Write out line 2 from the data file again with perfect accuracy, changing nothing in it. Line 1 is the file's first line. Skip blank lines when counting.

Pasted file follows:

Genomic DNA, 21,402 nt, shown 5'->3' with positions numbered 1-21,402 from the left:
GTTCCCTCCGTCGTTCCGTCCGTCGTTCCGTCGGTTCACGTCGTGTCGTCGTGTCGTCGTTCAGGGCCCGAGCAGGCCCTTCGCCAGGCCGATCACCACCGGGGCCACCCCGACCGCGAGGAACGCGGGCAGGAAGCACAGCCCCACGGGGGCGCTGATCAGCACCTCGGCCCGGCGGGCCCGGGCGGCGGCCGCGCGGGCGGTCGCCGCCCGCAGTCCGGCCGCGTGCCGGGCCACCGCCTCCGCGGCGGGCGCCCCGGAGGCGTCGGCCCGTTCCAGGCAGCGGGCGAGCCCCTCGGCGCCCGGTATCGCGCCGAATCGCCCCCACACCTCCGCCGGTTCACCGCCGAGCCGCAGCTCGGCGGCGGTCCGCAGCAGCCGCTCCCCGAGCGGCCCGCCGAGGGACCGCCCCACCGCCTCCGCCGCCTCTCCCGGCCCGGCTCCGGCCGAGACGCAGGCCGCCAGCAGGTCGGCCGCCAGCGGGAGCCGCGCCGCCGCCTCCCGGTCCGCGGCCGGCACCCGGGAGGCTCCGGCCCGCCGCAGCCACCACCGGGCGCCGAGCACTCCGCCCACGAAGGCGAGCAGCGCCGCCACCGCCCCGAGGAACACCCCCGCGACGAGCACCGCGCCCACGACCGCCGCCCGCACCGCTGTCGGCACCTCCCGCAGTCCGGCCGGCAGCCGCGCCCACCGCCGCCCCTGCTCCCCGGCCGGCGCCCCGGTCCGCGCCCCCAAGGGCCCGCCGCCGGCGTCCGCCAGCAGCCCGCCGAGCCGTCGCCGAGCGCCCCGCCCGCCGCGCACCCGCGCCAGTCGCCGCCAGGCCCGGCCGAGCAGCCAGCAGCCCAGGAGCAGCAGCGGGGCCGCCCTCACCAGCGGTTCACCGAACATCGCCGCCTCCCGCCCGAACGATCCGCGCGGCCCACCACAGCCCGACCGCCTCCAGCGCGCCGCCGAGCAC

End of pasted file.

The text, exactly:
GTTCCCTCCGTCGTTCCGTCCGTCGTTCCGTCGGTTCACGTCGTGTCGTCGTGTCGTCGTTCAGGGCCCGAGCAGGCCCTTCGCCAGGCCGATCACCACCGGGGCCACCCCGACCGCGAGGAACGCGGGCAGGAAGCACAGCCCCACGGGGGCGCTGATCAGCACCTCGGCCCGGCGGGCCCGGGCGGCGGCCGCGCGGGCGGTCGCCGCCCGCAGTCCGGCCGCGTGCCGGGCCACCGCCTCCGCGGCGGGCGCCCCGGAGGCGTCGGCCCGTTCCAGGCAGCGGGCGAGCCCCTCGGCGCCCGGTATCGCGCCGAATCGCCCCCACACCTCCGCCGGTTCACCGCCGAGCCGCAGCTCGGCGGCGGTCCGCAGCAGCCGCTCCCCGAGCGGCCCGCCGAGGGACCGCCCCACCGCCTCCGCCGCCTCTCCCGGCCCGGCTCCGGCCGAGACGCAGGCCGCCAGCAGGTCGGCCGCCAGCGGGAGCCGCGCCGCCGCCTCCCGGTCCGCGGCCGGCACCCGGGAGGCTCCGGCCCGCCGCAGCCACCACCGGGCGCCGAGCACTCCGCCCACGAAGGCGAGCAGCGCCGCCACCGCCCCGAGGAACACCCCCGCGACGAGCACCGCGCCCACGACCGCCGCCCGCACCGCTGTCGGCACCTCCCGCAGTCCGGCCGGCAGCCGCGCCCACCGCCGCCCCTGCTCCCCGGCCGGCGCCCCGGTCCGCGCCCCCAAGGGCCCGCCGCCGGCGTCCGCCAGCAGCCCGCCGAGCCGTCGCCGAGCGCCCCGCCCGCCGCGCACCCGCGCCAGTCGCCGCCAGGCCCGGCCGAGCAGCCAGCAGCCCAGGAGCAGCAGCGGGGCCGCCCTCACCAGCGGTTCACCGAACATCGCCGCCTCCCGCCCGAACGATCCGCGCGGCCCACCACAGCCCGACCGCCTCCAGCGCGCCGCCGAGCAC